The controversy surrounding the Trayvon Martin case bears a curious resemblance to the case of Martin Lee Anderson--another tragic Florida death whose potential racial implications were exploited by the left, and which brought Barack Obama together in common cause with Jesse Jackson, Al Sharpton, and Hollywood.
In 2006, Anderson, a 14-year-old African-American boy, died at a state boot camp facility for juvenile offenders. Public outrage, whipped up by activists and politicians, fueled accusations that Anderson had been murdered because of his race. The detention center guards--a multi-racial group--were eventually acquitted.
There were protests, led by Sharpton and Jackson; then-Senator Barack Obama was expected to join demonstrations and did not--but became involved peripherally when the head of the Florida Department of Law Enforcement, anticipating Obama's arrival, compared him to Osama bin Laden (and resigned soon afterward).
Florida newspapers picked up on the similarity in the Anderson and Martin cases, and the AP followed a week later. In addition to the return of Sharpton and Jackson, the key repeat player is Martin family attorney Benjamin Crump, who also represented the Anderson family in 2006. According to the AP, via the Grio:
Crump was first contacted by a cousin of Trayvon Martin's father. The cousin, a Miami attorney, was familiar with Crump's civil rights work in Florida. Before Martin's death, Crump was best known for representing the parents of a teenage boy who died after an encounter with guards at a Florida boot camp in 2006. The videotaped beating of Martin Lee Anderson attracted national attention and led to the closure of the state's boot camps for juvenile offenders.
While it should have no bearing on anyone's guilt or innocence in either case, it's also worth noting that an image widely circulated at the time of Anderson differed significantly from how he actually looked at the time. Similar controversies over depictions of the victim have arisen in the Trayvon Martin case.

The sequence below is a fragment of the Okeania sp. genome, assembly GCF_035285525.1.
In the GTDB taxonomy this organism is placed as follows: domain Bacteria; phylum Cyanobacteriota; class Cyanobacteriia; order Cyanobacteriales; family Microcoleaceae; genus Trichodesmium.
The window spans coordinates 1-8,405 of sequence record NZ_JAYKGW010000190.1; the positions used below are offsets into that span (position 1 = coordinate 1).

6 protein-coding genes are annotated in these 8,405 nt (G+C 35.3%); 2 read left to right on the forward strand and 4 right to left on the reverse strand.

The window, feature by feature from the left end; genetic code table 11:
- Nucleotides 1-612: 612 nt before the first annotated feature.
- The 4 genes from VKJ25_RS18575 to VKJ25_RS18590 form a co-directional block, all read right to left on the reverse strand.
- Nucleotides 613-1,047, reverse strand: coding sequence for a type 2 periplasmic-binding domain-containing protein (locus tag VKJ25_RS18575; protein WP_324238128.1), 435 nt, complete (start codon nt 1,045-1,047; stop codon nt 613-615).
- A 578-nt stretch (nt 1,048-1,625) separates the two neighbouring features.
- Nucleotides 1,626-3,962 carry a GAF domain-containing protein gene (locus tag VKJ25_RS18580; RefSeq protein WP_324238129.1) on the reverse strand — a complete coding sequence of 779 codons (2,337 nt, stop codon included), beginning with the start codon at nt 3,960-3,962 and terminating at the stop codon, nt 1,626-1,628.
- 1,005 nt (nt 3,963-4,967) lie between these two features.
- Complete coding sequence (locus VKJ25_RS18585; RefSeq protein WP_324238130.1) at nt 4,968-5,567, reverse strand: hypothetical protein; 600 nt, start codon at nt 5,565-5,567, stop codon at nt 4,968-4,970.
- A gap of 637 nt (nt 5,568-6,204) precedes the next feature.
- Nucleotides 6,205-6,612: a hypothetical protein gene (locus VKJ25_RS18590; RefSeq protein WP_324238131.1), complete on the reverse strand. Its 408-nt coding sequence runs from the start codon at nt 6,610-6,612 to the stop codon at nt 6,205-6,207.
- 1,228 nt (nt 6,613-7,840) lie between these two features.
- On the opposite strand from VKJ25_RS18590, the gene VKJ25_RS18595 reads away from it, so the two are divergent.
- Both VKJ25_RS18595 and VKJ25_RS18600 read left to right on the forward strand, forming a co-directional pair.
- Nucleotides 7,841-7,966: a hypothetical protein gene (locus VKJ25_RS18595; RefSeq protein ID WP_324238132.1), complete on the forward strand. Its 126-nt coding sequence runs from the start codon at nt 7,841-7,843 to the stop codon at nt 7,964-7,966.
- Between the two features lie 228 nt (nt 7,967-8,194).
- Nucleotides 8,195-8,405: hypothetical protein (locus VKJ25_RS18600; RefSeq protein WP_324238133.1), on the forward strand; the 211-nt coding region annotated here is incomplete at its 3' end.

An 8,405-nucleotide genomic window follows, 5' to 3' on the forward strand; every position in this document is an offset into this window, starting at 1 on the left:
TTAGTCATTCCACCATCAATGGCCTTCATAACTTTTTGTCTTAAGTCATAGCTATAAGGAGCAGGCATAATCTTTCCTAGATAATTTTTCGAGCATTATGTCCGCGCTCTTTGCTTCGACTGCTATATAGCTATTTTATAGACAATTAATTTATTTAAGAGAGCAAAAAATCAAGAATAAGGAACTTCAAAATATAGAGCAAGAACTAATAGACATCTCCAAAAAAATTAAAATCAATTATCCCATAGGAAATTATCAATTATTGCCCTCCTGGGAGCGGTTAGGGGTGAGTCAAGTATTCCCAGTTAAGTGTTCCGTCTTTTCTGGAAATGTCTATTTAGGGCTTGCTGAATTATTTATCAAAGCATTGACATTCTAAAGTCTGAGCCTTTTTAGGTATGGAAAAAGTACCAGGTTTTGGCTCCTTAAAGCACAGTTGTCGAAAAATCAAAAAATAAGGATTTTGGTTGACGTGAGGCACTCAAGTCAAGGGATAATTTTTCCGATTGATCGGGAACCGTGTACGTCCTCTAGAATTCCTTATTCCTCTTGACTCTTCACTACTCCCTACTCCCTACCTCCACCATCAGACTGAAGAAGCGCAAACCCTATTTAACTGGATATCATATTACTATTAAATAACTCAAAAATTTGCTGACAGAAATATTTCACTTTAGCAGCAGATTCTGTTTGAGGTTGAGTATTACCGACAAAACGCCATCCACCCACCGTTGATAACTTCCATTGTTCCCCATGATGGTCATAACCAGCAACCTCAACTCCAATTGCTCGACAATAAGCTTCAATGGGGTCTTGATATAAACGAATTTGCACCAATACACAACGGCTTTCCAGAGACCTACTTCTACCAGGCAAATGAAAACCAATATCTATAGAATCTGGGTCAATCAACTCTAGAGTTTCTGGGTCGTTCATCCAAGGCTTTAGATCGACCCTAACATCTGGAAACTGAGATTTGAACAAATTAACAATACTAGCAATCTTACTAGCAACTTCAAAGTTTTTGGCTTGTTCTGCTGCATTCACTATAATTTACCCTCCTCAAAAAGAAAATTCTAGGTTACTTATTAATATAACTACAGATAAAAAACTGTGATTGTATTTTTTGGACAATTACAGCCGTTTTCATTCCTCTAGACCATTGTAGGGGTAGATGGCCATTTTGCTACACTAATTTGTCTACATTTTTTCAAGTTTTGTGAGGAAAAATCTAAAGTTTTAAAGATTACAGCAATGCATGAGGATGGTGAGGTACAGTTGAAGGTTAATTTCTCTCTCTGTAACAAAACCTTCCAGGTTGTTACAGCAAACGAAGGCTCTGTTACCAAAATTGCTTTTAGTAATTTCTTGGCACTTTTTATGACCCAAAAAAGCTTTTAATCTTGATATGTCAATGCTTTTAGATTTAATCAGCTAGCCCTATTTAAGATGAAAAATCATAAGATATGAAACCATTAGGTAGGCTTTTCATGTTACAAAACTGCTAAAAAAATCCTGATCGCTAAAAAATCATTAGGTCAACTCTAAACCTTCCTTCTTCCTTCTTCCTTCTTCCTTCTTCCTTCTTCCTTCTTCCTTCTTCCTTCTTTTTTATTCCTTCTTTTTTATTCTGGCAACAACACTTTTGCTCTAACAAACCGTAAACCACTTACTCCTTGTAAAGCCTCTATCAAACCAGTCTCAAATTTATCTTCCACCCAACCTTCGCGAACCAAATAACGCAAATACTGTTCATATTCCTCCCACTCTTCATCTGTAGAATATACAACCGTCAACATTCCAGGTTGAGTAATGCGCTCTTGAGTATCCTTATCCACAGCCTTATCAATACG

The Miami Herald notes that Crump and his firm are using the Anderson media playbook in the Martin case, with some improvements:
They learned their lesson six years ago in the boot-camp case.
In Trayvon’s case, they alerted the news media more quickly. They phoned the Rev. Al Sharpton almost instantly, and organized marches with local civil-rights activists. They also started pressing for federal involvement and alleging a cover-up from the get-go.
The results: The Sanford police chief received a no-confidence vote and stepped down temporarily. The prosecutor stepped aside to make way for a special prosecutor. The Justice Department and the FBI have joined the investigation. Celebrities from Cher to Donald Trump have gotten behind Trayvon’s case. And thousands have marched and protested across the nation.
Even President Obama weighed in Friday on what he called a “tragedy.”
The Herald failed to note one other similarity: the controversy over the victim's death has little to do with the actual guilt or motives of the accused killer.
There is also one important difference: this time, Barack Obama has inserted himself fully into the debate.